Since the start of the COVID-19 pandemic, social distancing requirements and the shift to remote learning have had a profound impact on many kids and teens with ADHD. Students living with undiagnosed ADHD are a particularly vulnerable group. These kids and teens (and their parents) are struggling, but don’t have access to the treatments and supports that can help.
Parents who suspect that their child may have ADHD can feel especially overwhelmed by the thought of seeking out an ADHD evaluation during the pandemic, when many provider offices are closed or have limited availability for in-person appointments. Fortunately, since the start of COVID-19, providers have been successfully conducting thorough ADHD evaluations remotely via telehealth. In practice, ADHD evaluations completed via telehealth sessions aren’t much different from office-based evaluations, and families usually find it easier to schedule and attend telehealth appointments.
Which types of providers are qualified to diagnose ADHD?
Clinical psychologists (Ph.D. or Psy.D.), psychiatrists (M.D.), and pediatricians (M.D.) or primary care providers (M.D. or N.P.) are all qualified to complete ADHD assessments and assign a new ADHD diagnosis. Many other mental health providers (like social workers and counselors) and learning specialists are well qualified to treat ADHD but don’t provide diagnostic evaluations.
Doesn’t the doctor need to see my child in their office to observe their ADHD symptoms?
Many parents are surprised to learn that clinicians don’t rely too heavily on a child’s behavior during an evaluation when making an ADHD diagnosis. Children and teens often behave much differently during office visits than they do at home or at school, especially when they are meeting a doctor for the first time. Instead, clinicians rely on rating scales and interviews to assess ADHD symptoms and behaviors.
What’s included in a telehealth ADHD evaluation?
Thorough ADHD evaluations conducted via telehealth include the same key components as in-person ADHD evaluations. These include an assessment of the child’s medical, family, and educational history; an evaluation of past and current symptoms of ADHD and other mental health disorders (like anxiety and depression) via interviews and rating scales that are completed by parents, teachers, and the child themselves (depending on their age); a review of school records or report cards; and in some cases a continuous performance test (CPT) to assess auditory and visual attention (completed on your home computer during the session). If the clinician has concerns about a possible learning disability, they may also include psychoeducational or neuropsychological testing, some of which may need to be completed during in-person office visits.
Has the COVID-19 pandemic changed anything else about how ADHD is assessed?
One added challenge that clinicians face when assessing ADHD symptoms during the COVID-19 pandemic is differentiating between symptoms stemming from pandemic-related difficulties (e.g. remote learning, disrupted sleep habits, excessive screen time, less physical activity, stress, and anxiety) and symptoms that are a result of ADHD.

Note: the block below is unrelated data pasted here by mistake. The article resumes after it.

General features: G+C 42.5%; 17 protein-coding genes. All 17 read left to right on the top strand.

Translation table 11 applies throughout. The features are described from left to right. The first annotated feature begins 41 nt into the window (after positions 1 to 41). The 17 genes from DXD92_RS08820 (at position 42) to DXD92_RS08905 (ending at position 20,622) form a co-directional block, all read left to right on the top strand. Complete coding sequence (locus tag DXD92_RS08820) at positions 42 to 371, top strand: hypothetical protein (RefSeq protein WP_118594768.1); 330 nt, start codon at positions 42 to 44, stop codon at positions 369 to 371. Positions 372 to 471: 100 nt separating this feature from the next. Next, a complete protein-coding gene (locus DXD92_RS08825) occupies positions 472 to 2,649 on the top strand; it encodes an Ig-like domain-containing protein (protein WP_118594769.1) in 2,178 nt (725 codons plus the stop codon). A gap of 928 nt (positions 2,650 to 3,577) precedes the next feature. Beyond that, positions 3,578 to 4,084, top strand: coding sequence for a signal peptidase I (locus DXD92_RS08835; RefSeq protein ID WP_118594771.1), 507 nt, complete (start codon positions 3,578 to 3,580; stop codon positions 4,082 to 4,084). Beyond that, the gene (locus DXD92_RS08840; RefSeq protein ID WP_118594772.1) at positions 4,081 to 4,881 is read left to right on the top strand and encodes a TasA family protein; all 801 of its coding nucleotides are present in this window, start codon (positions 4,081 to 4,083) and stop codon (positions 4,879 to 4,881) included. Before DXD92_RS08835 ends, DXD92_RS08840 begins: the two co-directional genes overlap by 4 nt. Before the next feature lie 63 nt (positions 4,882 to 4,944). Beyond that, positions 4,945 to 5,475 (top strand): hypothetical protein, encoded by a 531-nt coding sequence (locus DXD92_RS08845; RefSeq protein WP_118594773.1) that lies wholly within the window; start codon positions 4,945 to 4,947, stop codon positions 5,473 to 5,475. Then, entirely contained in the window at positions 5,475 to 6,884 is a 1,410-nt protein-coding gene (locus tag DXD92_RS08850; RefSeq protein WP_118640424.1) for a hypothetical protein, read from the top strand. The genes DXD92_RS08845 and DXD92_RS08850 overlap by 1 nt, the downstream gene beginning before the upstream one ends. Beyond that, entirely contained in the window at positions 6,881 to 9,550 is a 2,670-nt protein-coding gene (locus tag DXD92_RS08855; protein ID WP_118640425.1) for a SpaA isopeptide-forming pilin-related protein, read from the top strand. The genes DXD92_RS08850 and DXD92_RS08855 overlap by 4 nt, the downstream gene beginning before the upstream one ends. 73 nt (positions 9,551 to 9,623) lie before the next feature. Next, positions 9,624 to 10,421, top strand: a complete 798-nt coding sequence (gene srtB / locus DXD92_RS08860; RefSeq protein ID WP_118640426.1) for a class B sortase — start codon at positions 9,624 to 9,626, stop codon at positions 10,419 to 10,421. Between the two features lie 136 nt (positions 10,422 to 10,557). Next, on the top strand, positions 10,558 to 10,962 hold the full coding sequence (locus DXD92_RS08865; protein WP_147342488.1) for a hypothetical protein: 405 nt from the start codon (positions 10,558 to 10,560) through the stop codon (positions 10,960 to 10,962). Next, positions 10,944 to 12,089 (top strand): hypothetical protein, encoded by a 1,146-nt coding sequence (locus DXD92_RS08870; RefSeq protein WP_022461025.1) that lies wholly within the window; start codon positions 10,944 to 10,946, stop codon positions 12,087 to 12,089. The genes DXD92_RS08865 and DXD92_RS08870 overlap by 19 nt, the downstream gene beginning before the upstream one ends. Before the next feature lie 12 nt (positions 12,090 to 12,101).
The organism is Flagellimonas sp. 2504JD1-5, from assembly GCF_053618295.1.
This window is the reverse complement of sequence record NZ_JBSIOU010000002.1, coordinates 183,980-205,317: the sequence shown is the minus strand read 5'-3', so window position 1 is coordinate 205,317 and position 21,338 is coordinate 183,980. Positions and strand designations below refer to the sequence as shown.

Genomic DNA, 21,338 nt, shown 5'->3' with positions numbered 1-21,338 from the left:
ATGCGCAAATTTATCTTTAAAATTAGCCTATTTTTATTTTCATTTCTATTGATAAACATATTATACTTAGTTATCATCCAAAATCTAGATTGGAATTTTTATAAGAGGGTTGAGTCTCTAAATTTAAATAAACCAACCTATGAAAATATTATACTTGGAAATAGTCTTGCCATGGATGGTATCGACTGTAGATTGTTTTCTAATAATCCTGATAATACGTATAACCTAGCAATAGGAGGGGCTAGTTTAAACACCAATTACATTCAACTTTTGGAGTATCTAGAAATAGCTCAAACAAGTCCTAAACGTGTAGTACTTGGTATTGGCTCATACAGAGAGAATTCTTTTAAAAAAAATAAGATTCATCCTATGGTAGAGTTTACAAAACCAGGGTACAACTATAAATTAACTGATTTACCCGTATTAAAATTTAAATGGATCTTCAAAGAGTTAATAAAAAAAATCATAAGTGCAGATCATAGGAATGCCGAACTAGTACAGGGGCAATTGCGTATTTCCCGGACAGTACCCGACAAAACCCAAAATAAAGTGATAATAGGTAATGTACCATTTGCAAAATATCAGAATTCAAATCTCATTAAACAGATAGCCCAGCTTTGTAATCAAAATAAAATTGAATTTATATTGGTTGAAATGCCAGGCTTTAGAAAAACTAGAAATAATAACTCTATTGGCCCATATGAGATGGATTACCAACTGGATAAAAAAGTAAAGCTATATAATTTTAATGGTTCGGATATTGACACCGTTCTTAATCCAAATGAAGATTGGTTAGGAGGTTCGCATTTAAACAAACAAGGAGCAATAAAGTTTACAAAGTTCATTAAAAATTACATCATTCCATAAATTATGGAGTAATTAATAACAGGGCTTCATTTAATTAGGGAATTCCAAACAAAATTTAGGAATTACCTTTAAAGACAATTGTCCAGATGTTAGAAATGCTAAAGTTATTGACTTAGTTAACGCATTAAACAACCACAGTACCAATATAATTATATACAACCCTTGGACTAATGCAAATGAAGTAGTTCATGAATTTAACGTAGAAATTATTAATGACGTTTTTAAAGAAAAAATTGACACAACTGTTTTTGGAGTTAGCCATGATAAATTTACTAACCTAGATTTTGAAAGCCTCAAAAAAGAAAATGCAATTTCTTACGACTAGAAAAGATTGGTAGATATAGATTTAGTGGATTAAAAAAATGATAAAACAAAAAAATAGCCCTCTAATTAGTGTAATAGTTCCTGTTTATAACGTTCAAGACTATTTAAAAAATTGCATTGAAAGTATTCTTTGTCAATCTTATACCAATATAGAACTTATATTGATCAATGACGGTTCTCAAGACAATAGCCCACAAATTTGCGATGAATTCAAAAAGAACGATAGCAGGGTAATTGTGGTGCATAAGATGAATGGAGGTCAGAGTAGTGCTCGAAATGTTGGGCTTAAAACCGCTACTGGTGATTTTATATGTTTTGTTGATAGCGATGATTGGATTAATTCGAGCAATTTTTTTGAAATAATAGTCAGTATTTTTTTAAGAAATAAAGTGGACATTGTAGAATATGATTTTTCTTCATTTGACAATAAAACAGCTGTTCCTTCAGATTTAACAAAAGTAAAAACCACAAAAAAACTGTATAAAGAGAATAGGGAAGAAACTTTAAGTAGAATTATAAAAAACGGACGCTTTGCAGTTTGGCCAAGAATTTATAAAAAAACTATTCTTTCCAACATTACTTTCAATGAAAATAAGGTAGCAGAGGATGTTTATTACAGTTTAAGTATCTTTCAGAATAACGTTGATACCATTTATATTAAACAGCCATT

To address this, clinicians are spending extra time during the evaluation discussing what the child or teen’s symptoms looked like before the pandemic and how they have changed or stayed the same during the pandemic. Symptoms that emerged only during the pandemic are less likely to be a result of ADHD and are more likely to be related to pandemic-related factors.
How do I find a doctor who can diagnose ADHD through telehealth sessions?
The vast majority of clinical psychologists and psychiatrists are now using telehealth to conduct their evaluations. Pediatricians may also offer telehealth sessions for mental health appointments. To find a qualified provider, you have a few options:
If your child or teen is struggling and you suspect that they may have ADHD, you don’t need to wait for the pandemic to end before you get an evaluation. Using telehealth, providers can effectively evaluate your child or teen’s symptoms and help them get the treatment and services they need now.
Mary Rooney, Ph.D., is a licensed clinical psychologist in the Department of Psychiatry at the University of California San Francisco. Dr Rooney is a researcher and clinician specializing in the evaluation and treatment of ADHD and co-occurring behavioral, anxiety, and mood disorders. A strong advocate for those with attention and behavior problems, Dr. Rooney is committed to developing and providing comprehensive, cutting edge treatments tailored to meet the unique needs of each child and adolescent. Dr. Rooney's clinical interventions and research avenues emphasize working closely with parents and teachers to create supportive, structured home and school environments that enable children and adolescents to reach their full potential. In addition, Dr. Rooney serves as a consultant and ADHD expert to Huntington Learning Centers.
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This website does not provide medical advice, diagnosis, or treatment. The material on this site is provided for educational purposes only.